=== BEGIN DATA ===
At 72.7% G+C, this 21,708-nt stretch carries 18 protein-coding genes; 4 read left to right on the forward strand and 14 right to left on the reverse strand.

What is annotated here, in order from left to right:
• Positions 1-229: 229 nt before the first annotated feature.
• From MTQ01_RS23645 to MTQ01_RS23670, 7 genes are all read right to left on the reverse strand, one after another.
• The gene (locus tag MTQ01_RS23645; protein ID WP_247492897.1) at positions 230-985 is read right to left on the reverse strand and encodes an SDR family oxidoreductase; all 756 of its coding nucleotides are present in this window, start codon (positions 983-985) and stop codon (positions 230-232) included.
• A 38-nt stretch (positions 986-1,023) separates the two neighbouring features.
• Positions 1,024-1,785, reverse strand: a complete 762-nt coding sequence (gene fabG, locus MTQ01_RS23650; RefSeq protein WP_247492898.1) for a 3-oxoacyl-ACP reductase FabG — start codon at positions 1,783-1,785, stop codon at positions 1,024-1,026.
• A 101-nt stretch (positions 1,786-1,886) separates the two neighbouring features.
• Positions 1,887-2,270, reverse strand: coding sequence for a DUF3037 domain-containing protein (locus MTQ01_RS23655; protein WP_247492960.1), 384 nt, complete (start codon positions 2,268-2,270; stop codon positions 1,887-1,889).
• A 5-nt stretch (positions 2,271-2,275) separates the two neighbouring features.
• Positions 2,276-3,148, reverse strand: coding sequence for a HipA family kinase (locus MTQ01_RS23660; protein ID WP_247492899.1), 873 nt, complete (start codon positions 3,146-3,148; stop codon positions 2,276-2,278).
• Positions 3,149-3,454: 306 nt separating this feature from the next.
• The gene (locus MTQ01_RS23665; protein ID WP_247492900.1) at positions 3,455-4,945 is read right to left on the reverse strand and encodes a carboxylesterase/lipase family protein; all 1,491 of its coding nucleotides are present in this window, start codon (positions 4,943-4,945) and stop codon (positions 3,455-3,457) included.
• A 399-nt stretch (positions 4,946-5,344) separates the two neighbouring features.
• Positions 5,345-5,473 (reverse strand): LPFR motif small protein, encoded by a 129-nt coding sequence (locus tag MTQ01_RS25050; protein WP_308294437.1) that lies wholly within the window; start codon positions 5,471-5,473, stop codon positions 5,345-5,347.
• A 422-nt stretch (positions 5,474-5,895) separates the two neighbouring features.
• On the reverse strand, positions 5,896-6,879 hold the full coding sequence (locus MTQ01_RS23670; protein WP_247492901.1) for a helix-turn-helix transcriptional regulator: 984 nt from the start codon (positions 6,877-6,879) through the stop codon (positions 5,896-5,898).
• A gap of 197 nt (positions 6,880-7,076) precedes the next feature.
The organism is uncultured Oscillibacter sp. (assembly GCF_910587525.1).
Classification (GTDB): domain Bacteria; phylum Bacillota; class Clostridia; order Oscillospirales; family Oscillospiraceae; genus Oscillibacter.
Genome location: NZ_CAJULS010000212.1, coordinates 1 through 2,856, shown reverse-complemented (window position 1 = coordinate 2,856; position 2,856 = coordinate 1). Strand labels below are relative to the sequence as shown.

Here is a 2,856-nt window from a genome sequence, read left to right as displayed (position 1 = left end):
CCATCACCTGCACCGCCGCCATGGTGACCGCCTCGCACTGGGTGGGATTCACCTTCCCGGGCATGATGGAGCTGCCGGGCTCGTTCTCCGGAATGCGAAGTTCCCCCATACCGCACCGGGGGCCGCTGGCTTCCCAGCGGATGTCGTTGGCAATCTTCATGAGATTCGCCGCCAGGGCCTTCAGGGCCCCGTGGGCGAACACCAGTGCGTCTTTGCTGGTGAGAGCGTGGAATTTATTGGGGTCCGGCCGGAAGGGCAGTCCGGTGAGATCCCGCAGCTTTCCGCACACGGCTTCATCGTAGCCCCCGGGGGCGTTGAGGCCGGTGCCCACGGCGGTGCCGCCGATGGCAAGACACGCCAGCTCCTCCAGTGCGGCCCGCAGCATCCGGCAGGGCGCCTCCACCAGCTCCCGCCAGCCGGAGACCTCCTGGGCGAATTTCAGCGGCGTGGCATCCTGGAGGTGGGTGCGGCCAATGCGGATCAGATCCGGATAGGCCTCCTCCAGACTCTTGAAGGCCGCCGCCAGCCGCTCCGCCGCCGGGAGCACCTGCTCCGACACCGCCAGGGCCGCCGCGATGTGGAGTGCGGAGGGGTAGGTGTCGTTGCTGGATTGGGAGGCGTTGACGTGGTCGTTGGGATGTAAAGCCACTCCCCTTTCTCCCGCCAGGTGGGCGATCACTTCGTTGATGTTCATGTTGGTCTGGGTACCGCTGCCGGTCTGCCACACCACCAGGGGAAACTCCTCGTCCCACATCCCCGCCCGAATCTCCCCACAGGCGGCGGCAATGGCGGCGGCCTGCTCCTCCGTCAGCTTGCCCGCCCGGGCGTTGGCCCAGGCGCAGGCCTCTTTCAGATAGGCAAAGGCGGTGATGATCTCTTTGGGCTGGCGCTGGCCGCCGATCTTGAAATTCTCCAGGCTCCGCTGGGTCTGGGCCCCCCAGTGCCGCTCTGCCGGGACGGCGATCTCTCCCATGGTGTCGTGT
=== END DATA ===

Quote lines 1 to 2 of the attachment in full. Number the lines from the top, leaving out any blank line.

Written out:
At 72.7% G+C, this 21,708-nt stretch carries 18 protein-coding genes; 4 read left to right on the forward strand and 14 right to left on the reverse strand.

What is annotated here, in order from left to right: